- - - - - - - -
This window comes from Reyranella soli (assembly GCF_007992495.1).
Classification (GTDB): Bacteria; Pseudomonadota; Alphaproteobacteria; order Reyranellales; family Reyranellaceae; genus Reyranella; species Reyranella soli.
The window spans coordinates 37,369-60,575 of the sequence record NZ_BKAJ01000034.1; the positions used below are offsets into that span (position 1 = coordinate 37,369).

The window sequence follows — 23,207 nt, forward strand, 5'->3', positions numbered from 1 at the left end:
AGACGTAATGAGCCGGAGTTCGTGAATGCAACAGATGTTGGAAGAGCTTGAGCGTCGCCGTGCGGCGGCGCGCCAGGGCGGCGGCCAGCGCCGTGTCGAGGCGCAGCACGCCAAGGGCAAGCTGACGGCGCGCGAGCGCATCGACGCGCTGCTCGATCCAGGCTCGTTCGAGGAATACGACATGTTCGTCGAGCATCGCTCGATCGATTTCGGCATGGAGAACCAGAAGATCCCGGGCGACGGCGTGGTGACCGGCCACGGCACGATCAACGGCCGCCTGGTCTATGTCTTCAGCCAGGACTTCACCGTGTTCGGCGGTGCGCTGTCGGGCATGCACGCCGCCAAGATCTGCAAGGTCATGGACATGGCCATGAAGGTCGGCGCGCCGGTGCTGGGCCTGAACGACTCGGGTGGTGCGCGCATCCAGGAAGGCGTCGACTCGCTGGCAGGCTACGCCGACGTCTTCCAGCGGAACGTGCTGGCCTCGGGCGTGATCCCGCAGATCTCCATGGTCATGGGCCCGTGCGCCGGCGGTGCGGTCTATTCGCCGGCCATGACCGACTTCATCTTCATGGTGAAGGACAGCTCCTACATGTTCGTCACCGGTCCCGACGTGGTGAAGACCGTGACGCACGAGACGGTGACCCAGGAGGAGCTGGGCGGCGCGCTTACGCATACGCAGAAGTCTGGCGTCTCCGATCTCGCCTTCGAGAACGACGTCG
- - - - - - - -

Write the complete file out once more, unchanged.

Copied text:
This window comes from Reyranella soli (assembly GCF_007992495.1).
Classification (GTDB): Bacteria; Pseudomonadota; Alphaproteobacteria; order Reyranellales; family Reyranellaceae; genus Reyranella; species Reyranella soli.
The window spans coordinates 37,369-60,575 of the sequence record NZ_BKAJ01000034.1; the positions used below are offsets into that span (position 1 = coordinate 37,369).

The window sequence follows — 23,207 nt, forward strand, 5'->3', positions numbered from 1 at the left end:
AGACGTAATGAGCCGGAGTTCGTGAATGCAACAGATGTTGGAAGAGCTTGAGCGTCGCCGTGCGGCGGCGCGCCAGGGCGGCGGCCAGCGCCGTGTCGAGGCGCAGCACGCCAAGGGCAAGCTGACGGCGCGCGAGCGCATCGACGCGCTGCTCGATCCAGGCTCGTTCGAGGAATACGACATGTTCGTCGAGCATCGCTCGATCGATTTCGGCATGGAGAACCAGAAGATCCCGGGCGACGGCGTGGTGACCGGCCACGGCACGATCAACGGCCGCCTGGTCTATGTCTTCAGCCAGGACTTCACCGTGTTCGGCGGTGCGCTGTCGGGCATGCACGCCGCCAAGATCTGCAAGGTCATGGACATGGCCATGAAGGTCGGCGCGCCGGTGCTGGGCCTGAACGACTCGGGTGGTGCGCGCATCCAGGAAGGCGTCGACTCGCTGGCAGGCTACGCCGACGTCTTCCAGCGGAACGTGCTGGCCTCGGGCGTGATCCCGCAGATCTCCATGGTCATGGGCCCGTGCGCCGGCGGTGCGGTCTATTCGCCGGCCATGACCGACTTCATCTTCATGGTGAAGGACAGCTCCTACATGTTCGTCACCGGTCCCGACGTGGTGAAGACCGTGACGCACGAGACGGTGACCCAGGAGGAGCTGGGCGGCGCGCTTACGCATACGCAGAAGTCTGGCGTCTCCGATCTCGCCTTCGAGAACGACGTCG